Mutual funds firms are no longer novices at harnessing the marketing potential of Facebook and Twitter, and have, at least incrementally, been learning to successfully reach investors through social media channels.

But there is another online marketing terrain, search engine optimization (SEO), that has remained largely off their radar, one that could push their brand to new levels of visibility.

Seizing the potential of SEO is still a foreign concept for many fund firms. If they want their brands to stay fresh and competitive, however, they need to be more aggressive in learning the language of SEO. While Facebook, Twitter and LinkedIn are user-friendly, widely used and center on visible interaction, SEO is more the invisible foundation that lurks underneath those social media channels.

SEO involves the science of search engines, understanding how they work, how people use them, and how content can be refocused to direct more traffic to a website. Learning to better capture audiences through search terms and keywords entered into those search engines, and increasing the visibility of web properties will not only help mutual fund firms grow their funds, but help them strengthen their brand as well.

Firms can start by understanding that when they create online content, there are two different audiences: One is the general online audience and the other are "spiders," or the electronic crawlers used by search engines that scour the web for content. It's important to create content that will resonate with both audiences. The key is to write the engaging content to draw in the "real people," while also including the search term language that those "robotic" spiders look for.

A mutual fund firm, for example, might think it's driving traffic to its site because of the new liquid alt it just launched, when, in fact, traffic is being driven to its site because of the fund's focus on lower fees. Google Analytics, or a similar analytics tool, might reveal that the search term "low fees" and not "liquid alt" is what's bringing viewers to the site. It's important to study those key words and build a quality landing page for each major set of key words.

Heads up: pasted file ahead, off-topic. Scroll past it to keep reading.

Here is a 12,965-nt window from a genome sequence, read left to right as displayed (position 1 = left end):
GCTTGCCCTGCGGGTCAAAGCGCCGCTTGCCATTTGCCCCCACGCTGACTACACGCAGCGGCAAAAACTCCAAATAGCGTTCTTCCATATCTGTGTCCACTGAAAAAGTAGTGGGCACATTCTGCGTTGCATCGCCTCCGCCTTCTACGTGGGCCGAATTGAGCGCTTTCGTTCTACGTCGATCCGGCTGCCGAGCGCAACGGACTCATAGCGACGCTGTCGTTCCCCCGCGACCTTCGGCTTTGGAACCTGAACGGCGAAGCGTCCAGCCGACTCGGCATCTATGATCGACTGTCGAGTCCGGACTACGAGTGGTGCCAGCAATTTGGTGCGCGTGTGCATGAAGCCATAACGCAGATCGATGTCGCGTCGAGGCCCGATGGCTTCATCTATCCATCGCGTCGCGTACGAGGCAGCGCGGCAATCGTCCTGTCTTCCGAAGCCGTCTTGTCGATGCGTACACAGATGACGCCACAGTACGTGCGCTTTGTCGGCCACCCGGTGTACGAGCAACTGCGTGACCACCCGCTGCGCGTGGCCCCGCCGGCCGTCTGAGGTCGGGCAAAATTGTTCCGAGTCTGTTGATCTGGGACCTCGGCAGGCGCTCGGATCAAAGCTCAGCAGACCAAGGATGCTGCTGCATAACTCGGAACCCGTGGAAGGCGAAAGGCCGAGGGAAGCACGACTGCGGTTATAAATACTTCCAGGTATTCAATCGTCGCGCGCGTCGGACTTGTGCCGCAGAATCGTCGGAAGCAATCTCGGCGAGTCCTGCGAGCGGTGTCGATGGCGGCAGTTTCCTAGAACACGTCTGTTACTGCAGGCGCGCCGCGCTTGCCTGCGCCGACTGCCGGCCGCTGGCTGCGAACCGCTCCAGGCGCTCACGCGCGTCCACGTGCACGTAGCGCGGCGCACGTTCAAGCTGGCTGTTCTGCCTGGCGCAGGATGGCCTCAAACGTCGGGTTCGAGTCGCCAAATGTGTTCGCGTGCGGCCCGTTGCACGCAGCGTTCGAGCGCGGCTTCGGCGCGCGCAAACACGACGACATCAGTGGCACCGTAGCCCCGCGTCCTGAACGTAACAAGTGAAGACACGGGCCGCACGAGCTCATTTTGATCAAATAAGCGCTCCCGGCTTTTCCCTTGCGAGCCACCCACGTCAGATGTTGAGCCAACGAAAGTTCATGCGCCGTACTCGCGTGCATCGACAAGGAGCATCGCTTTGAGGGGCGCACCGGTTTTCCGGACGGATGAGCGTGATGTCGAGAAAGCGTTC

The information-and the right information-has to be readily accessible to viewers. A firm with a website with information on 15 different funds, for example, may need to carefully organize sub-pages by themes, such as ones for "value" or "small cap," in a way that makes sense for search engines. A SEO assessment could show where there are vast opportunities to dramatically increase website traffic through additional search terms.

But SEO does not work in isolation. The process works in concert with the image a firm wants to project, and the strategies and messaging it wants to employ. Firms need to build search terms around those concepts to ensure they are driving the right traffic to their site. They must determine what words and terms are drawing viewers to their site, then decide what they actually want to be driving viewers to their site.

If a fund is one of the top-rated funds in the biotech sector, it should ensure that it's being found with the search term "top-rated fund in biotech sector." That means that term should be incorporated into the website content so spiders can detect it, but it also should work prominently into press releases, quarterly commentary, company news or other publicly available online content to show its legitimacy with the firm.

As viewers become more engaged with the content on a firm's site, and share it, for example, as part of an online discussion of top-rated funds in the biotech sector, that site will actually accumulate "votes" that the spiders monitor. These votes can take the form of back-links and social mentions. But the end result is that a firm will draw that searcher-or potential investor-to its site instead of a competitor's.

That social sharing will prompt the search engines to move the fund firm's page higher up in the organic, or unpaid, search results. That activity becomes a direct influencer over how pages are ranked for their search engine results. Once a firm has managed to hone in on the search terms that are resonating with viewers, it can maximize its relevant content. Then, that content is much more likely to be reshared, retweeted, or favorited.

Ensuring that the SEO and social media efforts are working together is critical. It is a link that is often overlooked by fund firms. Reaching out into those highly saturated social media channels can feel overwhelming, but doing so will be much more manageable if fund firms first determine what it is they're looking for through SEO.

Fund firms, who are still struggling to understand how all these elements work online, can no longer neglect the power of SEO, and need to seize this edge to stay ahead of their competition. They need to take steps to rethink the infrastructure of their websites, and how their brand voice is traveling not only through social media channels, but through the level deeper down that many don't see. In the end, they will be able to see who is searching for them, and how they're being searched for. Firms will capture audiences that are more interested, and maybe even ones that didn't exist before.

Jennifer Connelly is CEO of Jennifer Connelly Public Relations.

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